International trade experts have highlighted the recent boom in fintech startups in Mexico as an example of what the region can achieve for this sector. The massive growth in fintech companies, up to 1166 this year in Mexico is highly symbolic of what this region can achieve, and a blueprint for future success. After past decades of economic turmoil and instability, the rise in Mexican fintech has shown that people are willing to use alternatives ways of managing their finances on a large scale.
Mexico contains 23% of all fintech startups, on a continent where five years ago the concept was unknown. These startups have shown both a booming entrepreneurial spirit in Mexico, but also a growing tendency to internationalisation, an outward-looking mindset that gives great hope for the future. After the 2008 global crash, there has been a pronounced distrust in conventional, established banks in Mexico, with only 54% of people across Latin American holding a bank account in 2017.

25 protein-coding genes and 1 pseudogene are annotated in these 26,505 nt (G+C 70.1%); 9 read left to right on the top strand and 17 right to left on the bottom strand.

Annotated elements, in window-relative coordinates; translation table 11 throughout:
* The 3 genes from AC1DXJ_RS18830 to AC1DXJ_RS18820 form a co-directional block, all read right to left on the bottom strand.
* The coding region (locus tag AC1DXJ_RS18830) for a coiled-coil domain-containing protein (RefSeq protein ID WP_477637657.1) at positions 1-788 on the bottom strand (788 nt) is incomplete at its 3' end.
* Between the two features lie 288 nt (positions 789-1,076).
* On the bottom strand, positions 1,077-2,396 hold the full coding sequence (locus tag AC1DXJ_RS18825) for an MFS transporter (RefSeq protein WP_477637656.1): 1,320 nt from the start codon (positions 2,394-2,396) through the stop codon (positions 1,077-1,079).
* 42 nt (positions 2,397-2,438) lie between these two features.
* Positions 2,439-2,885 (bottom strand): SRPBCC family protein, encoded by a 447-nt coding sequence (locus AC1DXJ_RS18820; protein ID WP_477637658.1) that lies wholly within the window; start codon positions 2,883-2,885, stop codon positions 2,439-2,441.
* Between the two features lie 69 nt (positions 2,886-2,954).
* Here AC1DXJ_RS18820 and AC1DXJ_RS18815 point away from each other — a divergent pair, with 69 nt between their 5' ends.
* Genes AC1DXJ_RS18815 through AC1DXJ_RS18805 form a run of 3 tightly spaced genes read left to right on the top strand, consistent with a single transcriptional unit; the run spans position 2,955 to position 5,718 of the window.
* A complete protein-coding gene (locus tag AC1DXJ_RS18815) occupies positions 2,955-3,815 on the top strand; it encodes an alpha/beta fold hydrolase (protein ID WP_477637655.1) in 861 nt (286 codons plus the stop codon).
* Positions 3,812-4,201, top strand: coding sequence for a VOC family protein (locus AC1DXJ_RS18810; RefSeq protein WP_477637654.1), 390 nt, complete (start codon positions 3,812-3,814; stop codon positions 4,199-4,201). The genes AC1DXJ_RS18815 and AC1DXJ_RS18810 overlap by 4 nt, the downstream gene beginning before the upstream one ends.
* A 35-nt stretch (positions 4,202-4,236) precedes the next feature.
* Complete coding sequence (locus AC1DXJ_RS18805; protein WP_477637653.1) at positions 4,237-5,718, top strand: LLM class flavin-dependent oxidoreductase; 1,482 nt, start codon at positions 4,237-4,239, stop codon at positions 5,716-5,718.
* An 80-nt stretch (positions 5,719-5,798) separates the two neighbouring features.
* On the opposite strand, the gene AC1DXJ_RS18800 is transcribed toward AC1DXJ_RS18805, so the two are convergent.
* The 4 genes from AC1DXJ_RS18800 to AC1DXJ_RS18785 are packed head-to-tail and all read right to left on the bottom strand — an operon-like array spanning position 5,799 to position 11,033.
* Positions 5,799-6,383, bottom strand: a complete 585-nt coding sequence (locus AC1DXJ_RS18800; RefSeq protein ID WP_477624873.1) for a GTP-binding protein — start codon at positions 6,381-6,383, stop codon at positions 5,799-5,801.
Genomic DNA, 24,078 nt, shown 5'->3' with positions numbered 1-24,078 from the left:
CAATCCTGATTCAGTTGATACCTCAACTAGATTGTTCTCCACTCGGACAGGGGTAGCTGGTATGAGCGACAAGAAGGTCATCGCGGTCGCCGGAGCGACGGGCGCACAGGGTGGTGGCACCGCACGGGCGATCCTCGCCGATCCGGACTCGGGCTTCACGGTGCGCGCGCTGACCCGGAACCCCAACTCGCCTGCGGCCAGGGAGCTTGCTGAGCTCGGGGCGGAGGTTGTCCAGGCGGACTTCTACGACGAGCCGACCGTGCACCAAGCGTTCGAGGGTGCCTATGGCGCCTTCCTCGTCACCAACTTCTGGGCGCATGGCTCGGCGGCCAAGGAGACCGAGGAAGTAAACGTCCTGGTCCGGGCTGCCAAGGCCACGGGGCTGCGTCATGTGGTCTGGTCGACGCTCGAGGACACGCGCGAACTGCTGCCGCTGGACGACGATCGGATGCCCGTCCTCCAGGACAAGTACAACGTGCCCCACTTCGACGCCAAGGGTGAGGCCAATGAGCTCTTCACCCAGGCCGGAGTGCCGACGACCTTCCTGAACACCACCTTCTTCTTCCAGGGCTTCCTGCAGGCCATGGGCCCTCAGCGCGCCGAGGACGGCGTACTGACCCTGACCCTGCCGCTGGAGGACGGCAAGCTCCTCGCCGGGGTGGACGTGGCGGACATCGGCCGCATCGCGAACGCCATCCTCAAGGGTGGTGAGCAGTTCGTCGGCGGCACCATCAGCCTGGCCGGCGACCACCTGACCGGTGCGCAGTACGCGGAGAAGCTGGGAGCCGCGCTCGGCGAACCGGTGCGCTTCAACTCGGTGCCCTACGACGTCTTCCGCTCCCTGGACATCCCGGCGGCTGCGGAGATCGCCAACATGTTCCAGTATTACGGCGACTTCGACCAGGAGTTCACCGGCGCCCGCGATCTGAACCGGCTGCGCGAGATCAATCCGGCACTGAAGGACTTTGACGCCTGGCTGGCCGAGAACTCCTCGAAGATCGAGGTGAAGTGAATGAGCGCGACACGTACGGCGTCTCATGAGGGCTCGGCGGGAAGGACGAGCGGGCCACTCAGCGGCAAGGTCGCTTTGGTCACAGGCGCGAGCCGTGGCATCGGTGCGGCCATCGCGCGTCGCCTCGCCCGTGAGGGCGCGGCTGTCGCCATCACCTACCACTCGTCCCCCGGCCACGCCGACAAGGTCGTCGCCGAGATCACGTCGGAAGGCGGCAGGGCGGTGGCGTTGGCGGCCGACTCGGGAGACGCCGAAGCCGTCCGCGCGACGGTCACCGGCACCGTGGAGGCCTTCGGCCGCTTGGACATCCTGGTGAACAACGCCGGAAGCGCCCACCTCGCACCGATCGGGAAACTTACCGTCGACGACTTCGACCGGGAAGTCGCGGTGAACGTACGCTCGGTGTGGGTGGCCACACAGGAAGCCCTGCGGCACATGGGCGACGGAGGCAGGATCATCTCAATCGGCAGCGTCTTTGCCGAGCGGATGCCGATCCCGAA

These fintech startups are a local, communal way of carrying out business, that do not need a complex financial education and instead rely upon a personal understanding and trust that allows business to flourish even in areas with limited connectivity. Fintech companies provide a low-cost, low-tech solution to basic financial issues with not penalty to efficiency or effectiveness. Mexico can be a pioneer for the rest of Latin America in providing a model that puts the customers first and ensures ease of access for all. The recent Ley Fintech (Fintech Law) has ensured that fintech startups are reasonably regulated, and the sort of thoughtless breakaway that has led to the lowered Mexican distrust in banks has been limited. The Mexican fintech model is a superb example of how to seamlessly integrate this technology into society, while ensuring that customers stay first.